A group of activists pushing for improvements to the region's Metro bus service isn't taking lack of funding for the transit system sitting down. And now, more riders will be able to have a seat thanks to their efforts.
Cincinnati's Better Bus Coalition has been building and placing bus benches at Metro stops that don't have them. The do-it-yourself initiative is just one part of a larger campaign the group is taking on to highlight funding shortfalls for Metro ahead of a potential Hamilton County sales tax levy ask that could end up on the November ballot.
"We have identified, through our research, numerous bus stops that are heavily used where there is no place for anyone to sit," Coalition President Cam Hardy says. "I think of my great grandmother, who rides the bus. There is no place for her to sit after she's grocery shopped all day."
The initiative isn't just about providing a place to sit. Hardy says that it's about providing a welcoming environment for current — and future — Metro riders.
"Not only do we want to put down benches, but we also want to make sure these stops are clean," he says. "The only way that we're going to attract new ridership is if these stops look presentable to people. We're letting people know that there are people out here who care about them."
So far, the group has installed nine benches at stops in Northside, Price Hill and Hyde Park where bus riders previously had to stand. Hardy says the Coalition has received a flood of requests for more benches in places like Lincoln Heights, CUF and Cheviot. The group has also asked bus drivers to provide input on where they're putting the benches.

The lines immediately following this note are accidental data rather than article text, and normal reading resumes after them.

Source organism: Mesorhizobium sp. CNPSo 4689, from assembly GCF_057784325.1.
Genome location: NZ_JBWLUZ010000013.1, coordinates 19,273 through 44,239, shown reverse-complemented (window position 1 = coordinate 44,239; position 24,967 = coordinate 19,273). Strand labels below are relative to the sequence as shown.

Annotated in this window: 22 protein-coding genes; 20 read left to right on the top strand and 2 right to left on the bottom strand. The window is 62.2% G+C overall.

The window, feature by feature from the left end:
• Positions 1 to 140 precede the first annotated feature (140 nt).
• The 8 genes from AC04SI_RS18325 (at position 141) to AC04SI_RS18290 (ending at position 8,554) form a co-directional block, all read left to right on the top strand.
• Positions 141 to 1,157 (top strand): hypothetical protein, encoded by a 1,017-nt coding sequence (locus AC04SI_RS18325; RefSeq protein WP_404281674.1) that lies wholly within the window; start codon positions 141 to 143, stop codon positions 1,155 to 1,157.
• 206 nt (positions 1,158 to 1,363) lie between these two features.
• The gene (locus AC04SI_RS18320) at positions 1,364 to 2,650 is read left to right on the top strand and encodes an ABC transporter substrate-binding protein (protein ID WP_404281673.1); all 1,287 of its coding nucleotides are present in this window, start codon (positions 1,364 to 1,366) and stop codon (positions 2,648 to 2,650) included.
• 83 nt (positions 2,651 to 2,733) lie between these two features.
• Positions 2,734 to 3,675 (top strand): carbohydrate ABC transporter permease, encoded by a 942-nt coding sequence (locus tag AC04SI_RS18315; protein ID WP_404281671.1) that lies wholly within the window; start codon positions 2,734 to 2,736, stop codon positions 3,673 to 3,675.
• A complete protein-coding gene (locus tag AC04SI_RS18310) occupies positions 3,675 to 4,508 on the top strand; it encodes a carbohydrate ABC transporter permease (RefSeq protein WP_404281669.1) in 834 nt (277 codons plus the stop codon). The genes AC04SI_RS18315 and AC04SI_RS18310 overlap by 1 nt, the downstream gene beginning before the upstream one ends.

The materials for each bench costs $30. Better Bus Coalition members Mark Samaan and Hardy help construct the benches at Samaan's wood shop. Initially, the group had money for 10 benches, but Samaan says they've since raised funding for more. The coalition is soliciting sponsorships from donors interested in supporting the effort.
There is more work to do, of course. Much of it will fall to the Southwest Ohio Regional Transit Authority, which must decide whether to put a tax levy on the November ballot, and how much to ask voters to pay. The transit agency must decide between various tax hikes ranging from .5 cents — enough to address coming multi-million dollar budget deficits, but keeping service roughly at status quo — to a 1 cent raise that could dramatically improve transit throughout the region. Last year, during the city's mayoral election, Mayor John Cranley said he supported a .5 cent boost. Others, including Hamilton County Commission President Todd Portune, have called on SORTA to hold off on the levy ask, however.
The levy would mark the first time in decades that Hamilton County has contributed to Metro's funding, which currently comes from Cincinnati's earnings tax. If the levy were to pass, Cincinnati City Council could re-appropriate its spending or cut the earnings tax.
The Cincinnati Charter Committee voted this week to endorse a .9 cent boost. Hardy, who chairs the charter's transportation committee, says that's a good place to be.
"We believe .9 is a really good number," he says. "It's far away from .5, which is where we were last year. We're really working to raise awareness around the fact that .5 won't be enough. We need significant investment and we need it now."
But will county voters really go for a sales tax boost, especially after recent property tax levies for the Public Library of Cincinnati and Hamilton County and other initiatives?
"I'm not going to sit up here and say it's going to be an easy thing," Hardy says. "It will be an uphill battle. You're going to need to convince people who don't use transit. But I think it's extremely doable. The demographics in the county are rapidly changing. We've got more poor and minority people being moved to the suburbs, and those people rely on transit. We have to reach those people."